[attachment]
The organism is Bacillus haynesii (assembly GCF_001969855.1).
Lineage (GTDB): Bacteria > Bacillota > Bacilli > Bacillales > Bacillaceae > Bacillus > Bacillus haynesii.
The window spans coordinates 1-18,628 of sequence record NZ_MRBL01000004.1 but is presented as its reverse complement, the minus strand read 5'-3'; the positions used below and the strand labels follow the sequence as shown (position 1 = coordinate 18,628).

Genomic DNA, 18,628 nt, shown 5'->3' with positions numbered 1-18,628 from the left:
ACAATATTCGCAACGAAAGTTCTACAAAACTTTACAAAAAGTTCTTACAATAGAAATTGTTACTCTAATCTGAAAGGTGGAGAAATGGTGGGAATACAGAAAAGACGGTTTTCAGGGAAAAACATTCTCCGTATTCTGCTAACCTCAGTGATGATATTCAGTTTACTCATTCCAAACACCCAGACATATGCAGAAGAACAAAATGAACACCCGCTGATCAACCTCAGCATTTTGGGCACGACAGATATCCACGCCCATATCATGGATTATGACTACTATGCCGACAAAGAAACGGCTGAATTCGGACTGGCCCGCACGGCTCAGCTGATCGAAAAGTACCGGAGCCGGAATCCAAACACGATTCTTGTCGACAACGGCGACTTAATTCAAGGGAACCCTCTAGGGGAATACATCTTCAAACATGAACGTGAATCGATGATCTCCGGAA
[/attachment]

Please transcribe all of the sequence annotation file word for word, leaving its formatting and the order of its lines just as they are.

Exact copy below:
The organism is Bacillus haynesii (assembly GCF_001969855.1).
Lineage (GTDB): Bacteria > Bacillota > Bacilli > Bacillales > Bacillaceae > Bacillus > Bacillus haynesii.
The window spans coordinates 1-18,628 of sequence record NZ_MRBL01000004.1 but is presented as its reverse complement, the minus strand read 5'-3'; the positions used below and the strand labels follow the sequence as shown (position 1 = coordinate 18,628).

Genomic DNA, 18,628 nt, shown 5'->3' with positions numbered 1-18,628 from the left:
ACAATATTCGCAACGAAAGTTCTACAAAACTTTACAAAAAGTTCTTACAATAGAAATTGTTACTCTAATCTGAAAGGTGGAGAAATGGTGGGAATACAGAAAAGACGGTTTTCAGGGAAAAACATTCTCCGTATTCTGCTAACCTCAGTGATGATATTCAGTTTACTCATTCCAAACACCCAGACATATGCAGAAGAACAAAATGAACACCCGCTGATCAACCTCAGCATTTTGGGCACGACAGATATCCACGCCCATATCATGGATTATGACTACTATGCCGACAAAGAAACGGCTGAATTCGGACTGGCCCGCACGGCTCAGCTGATCGAAAAGTACCGGAGCCGGAATCCAAACACGATTCTTGTCGACAACGGCGACTTAATTCAAGGGAACCCTCTAGGGGAATACATCTTCAAACATGAACGTGAATCGATGATCTCCGGAA